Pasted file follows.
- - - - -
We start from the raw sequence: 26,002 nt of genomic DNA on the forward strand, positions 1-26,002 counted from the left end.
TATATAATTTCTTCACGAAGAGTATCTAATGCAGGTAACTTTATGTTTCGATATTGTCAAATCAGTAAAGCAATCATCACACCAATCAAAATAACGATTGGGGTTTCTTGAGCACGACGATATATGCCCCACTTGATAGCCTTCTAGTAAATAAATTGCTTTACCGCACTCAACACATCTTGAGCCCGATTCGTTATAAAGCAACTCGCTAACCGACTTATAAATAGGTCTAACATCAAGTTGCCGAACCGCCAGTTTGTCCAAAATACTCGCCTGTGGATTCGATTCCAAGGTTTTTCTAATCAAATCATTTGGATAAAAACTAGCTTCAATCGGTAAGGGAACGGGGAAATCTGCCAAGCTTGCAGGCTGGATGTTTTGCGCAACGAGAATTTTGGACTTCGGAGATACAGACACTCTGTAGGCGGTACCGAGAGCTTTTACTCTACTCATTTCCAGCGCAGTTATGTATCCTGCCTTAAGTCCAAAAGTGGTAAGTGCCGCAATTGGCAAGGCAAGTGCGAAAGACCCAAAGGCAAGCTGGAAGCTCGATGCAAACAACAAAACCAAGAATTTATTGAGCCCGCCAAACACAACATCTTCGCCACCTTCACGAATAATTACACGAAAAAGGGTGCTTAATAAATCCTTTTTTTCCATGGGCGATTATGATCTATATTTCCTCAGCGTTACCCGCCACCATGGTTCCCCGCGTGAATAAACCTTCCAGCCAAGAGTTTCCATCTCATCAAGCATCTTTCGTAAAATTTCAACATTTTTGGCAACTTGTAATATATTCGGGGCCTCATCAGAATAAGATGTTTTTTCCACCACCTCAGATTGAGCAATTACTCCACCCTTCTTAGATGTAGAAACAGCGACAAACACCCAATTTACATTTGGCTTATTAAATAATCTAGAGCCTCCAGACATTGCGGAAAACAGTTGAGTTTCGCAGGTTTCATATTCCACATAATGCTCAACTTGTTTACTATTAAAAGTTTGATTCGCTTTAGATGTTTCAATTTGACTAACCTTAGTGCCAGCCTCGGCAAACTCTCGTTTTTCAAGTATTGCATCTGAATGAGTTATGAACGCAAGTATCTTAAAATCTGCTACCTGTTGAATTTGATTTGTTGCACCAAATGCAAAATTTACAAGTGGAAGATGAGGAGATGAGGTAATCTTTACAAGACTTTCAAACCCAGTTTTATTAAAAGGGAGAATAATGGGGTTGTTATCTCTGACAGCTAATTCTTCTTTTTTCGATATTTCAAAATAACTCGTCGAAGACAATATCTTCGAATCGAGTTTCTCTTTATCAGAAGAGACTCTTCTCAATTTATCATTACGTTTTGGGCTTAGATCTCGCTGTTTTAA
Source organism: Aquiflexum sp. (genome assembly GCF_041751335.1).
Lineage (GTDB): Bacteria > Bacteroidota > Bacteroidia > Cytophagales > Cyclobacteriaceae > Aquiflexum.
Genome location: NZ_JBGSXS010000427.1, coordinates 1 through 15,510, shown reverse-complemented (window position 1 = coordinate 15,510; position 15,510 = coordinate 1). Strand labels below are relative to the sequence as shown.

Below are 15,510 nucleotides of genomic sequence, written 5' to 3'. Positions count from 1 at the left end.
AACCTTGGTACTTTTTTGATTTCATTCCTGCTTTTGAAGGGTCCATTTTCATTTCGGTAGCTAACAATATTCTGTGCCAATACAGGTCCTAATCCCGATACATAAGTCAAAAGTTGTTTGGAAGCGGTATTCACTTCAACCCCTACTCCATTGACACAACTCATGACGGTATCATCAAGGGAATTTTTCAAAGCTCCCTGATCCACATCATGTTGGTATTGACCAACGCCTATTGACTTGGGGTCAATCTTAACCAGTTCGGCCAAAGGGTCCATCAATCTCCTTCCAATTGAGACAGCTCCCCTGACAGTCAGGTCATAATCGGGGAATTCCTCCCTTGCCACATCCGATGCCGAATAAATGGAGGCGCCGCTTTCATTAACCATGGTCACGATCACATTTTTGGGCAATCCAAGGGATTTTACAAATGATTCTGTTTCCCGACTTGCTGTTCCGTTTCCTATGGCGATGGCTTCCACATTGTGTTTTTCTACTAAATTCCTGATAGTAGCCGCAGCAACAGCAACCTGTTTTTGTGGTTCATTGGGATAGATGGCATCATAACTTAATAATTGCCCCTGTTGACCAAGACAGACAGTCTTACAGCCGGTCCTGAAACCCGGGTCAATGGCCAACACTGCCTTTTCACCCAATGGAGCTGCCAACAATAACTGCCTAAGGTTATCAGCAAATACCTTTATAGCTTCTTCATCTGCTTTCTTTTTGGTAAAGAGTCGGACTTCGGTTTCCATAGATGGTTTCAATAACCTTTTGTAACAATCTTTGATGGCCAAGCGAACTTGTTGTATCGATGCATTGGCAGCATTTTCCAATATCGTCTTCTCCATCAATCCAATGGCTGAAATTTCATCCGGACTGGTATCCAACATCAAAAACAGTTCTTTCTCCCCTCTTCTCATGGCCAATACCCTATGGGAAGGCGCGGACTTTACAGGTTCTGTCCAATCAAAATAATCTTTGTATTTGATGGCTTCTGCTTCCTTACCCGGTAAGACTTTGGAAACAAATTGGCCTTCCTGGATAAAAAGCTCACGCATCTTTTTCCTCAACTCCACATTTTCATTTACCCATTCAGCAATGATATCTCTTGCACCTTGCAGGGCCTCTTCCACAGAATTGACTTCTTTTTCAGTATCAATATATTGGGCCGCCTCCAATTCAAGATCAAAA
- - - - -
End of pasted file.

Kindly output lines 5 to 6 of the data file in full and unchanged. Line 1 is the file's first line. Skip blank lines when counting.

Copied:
Genome location: NZ_JBGSXS010000427.1, coordinates 1 through 15,510, shown reverse-complemented (window position 1 = coordinate 15,510; position 15,510 = coordinate 1). Strand labels below are relative to the sequence as shown.

Below are 15,510 nucleotides of genomic sequence, written 5' to 3'. Positions count from 1 at the left end.